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Long term side effects of radiotherapy

Find out about possible long term side effects of external radiotherapy and what you can do about them.

Most people don't have serious long term effects from radiotherapy. But because Hodgkin lymphoma treatment is so successful and people are living a long time after treatment, doctors are beginning to see problems emerging many years later.

Doctors and researchers are developing and changing treatments to reduce the risk of side effects while giving the best chance of curing Hodgkin lymphoma. So the risk of long term side effects is going down.

Skin changes

The most common long term side effect is a change to the skin where you have had radiotherapy treatment. The skin may look permanently sunburnt or develop a network of tiny blood vessels near the surface. It may always be more sensitive to the sun than it was before your treatment.

Risk of a second cancer

People treated for Hodgkin lymphoma with radiotherapy have an increased risk of developing another cancer later in life.

The highest risk is developing breast cancer, caused by radiotherapy to the chest. Doctors usually only treat the centre of the chest these days, rather than a large T shape across the chest and shoulders, as they used to do. For men and women who had chest radiotherapy, there is also a smaller risk of:

  • thyroid cancer
  • lung cancer
  • cancer of the food pipe (oesophagus)

The total radiation dose used in chest radiotherapy is lower. So the risk of a second cancer is lower than it used to be. For some people it may not be necessary to have radiotherapy after the chemotherapy. 

Children with Hodgkin lymphoma

Children treated with radiotherapy for Hodgkin lymphoma also have an increased risk of developing another cancer later in life. Researchers and doctors are currently doing research trials to see which children need radiotherapy after chemotherapy and which children don't need it. 

Breast screening

Some women who have had radiotherapy to the chest for Hodgkin lymphoma before the age of 30 will have earlier and more frequent breast screening. This is the group with the largest cancer risk.

These women might have yearly breast screening from 8 years after treatment, or from the age of 30 (whichever is later). This involves an MRI scan or a mammogram or both, depending on the age of the woman and their situation. 

It is possible for men treated with radiotherapy to the chest to get breast cancer, but it is much rarer.

If you are worried at all, speak to your specialist. You can also call the Cancer Research UK nurses on freephone 0808 800 4040. The lines are open from 9am to 5pm, Monday to Friday.

Heart problems

Radiotherapy to the chest for Hodgkin lymphoma can increase the risk of heart disease in later life. Doctors use reduced treatment fields and doses as much as possible to reduce any effects on the heart. But it is important to be aware of this side effect, particularly if there is heart disease in your family.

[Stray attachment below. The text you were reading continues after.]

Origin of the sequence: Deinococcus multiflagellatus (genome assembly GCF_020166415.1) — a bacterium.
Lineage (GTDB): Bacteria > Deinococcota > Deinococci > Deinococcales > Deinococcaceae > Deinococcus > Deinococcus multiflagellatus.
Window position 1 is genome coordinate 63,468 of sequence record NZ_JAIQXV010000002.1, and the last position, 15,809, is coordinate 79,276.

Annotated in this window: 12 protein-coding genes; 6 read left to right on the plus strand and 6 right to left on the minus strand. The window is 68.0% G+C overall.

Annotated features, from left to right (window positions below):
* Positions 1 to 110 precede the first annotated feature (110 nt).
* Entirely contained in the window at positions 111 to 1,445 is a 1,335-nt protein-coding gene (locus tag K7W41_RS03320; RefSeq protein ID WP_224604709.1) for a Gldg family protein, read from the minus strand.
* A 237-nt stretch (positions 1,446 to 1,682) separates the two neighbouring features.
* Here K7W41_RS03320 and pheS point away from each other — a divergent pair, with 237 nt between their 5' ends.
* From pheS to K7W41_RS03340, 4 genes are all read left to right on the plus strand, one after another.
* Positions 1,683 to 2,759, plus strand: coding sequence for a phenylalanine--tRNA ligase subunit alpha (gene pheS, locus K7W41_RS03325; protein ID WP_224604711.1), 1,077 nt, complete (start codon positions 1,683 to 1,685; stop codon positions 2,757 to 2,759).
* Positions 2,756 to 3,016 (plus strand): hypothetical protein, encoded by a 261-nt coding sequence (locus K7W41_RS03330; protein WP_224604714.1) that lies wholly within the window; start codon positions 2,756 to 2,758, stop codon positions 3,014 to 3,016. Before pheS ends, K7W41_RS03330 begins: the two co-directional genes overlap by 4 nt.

You can help to reduce your risk by having a healthy diet, exercising regularly, and not smoking.

Changes in the way your thyroid gland works

After radiotherapy to the neck for Hodgkin lymphoma, some people can develop a condition of the thyroid gland called hypothyroidism. The thyroid gland stops producing enough thyroid hormones and you might need to take thyroid hormone (thyroxine) tablets.

Infertility after radiotherapy to the pelvis

If you have radiotherapy to your groin or pelvis you may become infertile.

It can be extremely distressing to find that the treatment you need means you will not be able to have children. It can seem very unfair to have to cope with this as well as with your cancer.

Even for people who had not yet thought about having children, losing fertility can be very difficult to come to terms with. It can affect the way you feel about yourself. It will take time to come to terms with this change in your life. It is important to give yourself time to adjust and feel sad. Talking to someone close can help. But it can take time to be able to do this.

You may want to talk to someone other than your partner, family or friends. Some people find it helpful to talk to a therapist or counsellor.

Inflammation of the lungs (pneumonitis)

Radiotherapy to the chest can cause inflammation of the lungs called radiation pneumonitis. The inflammation can cause a long term cough, and sometimes breathlessness.

Last reviewed: 
08 Feb 2018
  • A comparison of mantle versus involved-field radiotherapy for Hodgkin's lymphoma: reduction in normal tissue dose and second cancer risk
    ES Koh and others
    Radiation Oncology, 2007. Volume 2, Issue 13

  • Developments in the management of Hodgkin's lymphoma
    L Lowry and others
    The Lancet, 2010. Volume 375, Issue 9717

  • Hodgkin’s Lymphoma: ESMO clinical practice guidelines for diagnosis, treatment and follow-up
    DA Eichenauer, A Engert and M André
    Annals of Oncology, 2014. Volume 25 (Supplement 3)

  • Hodgkin's lymphoma in adults
    W Townsend and D Linch
    The Lancet, 2012. Volume 380, Issue 9844

  • Protocols for the surveillance of women at higher risk of developing breast cancer. Version 4
    NHSBSP Publication no 74 - June 2013

  • The information on this page is based on literature searches and specialist checking. We used many references and there are too many to list here. Please contact patientinformation@cancer.org.uk with details of the particular issue you are interested in if you need additional references for this information.

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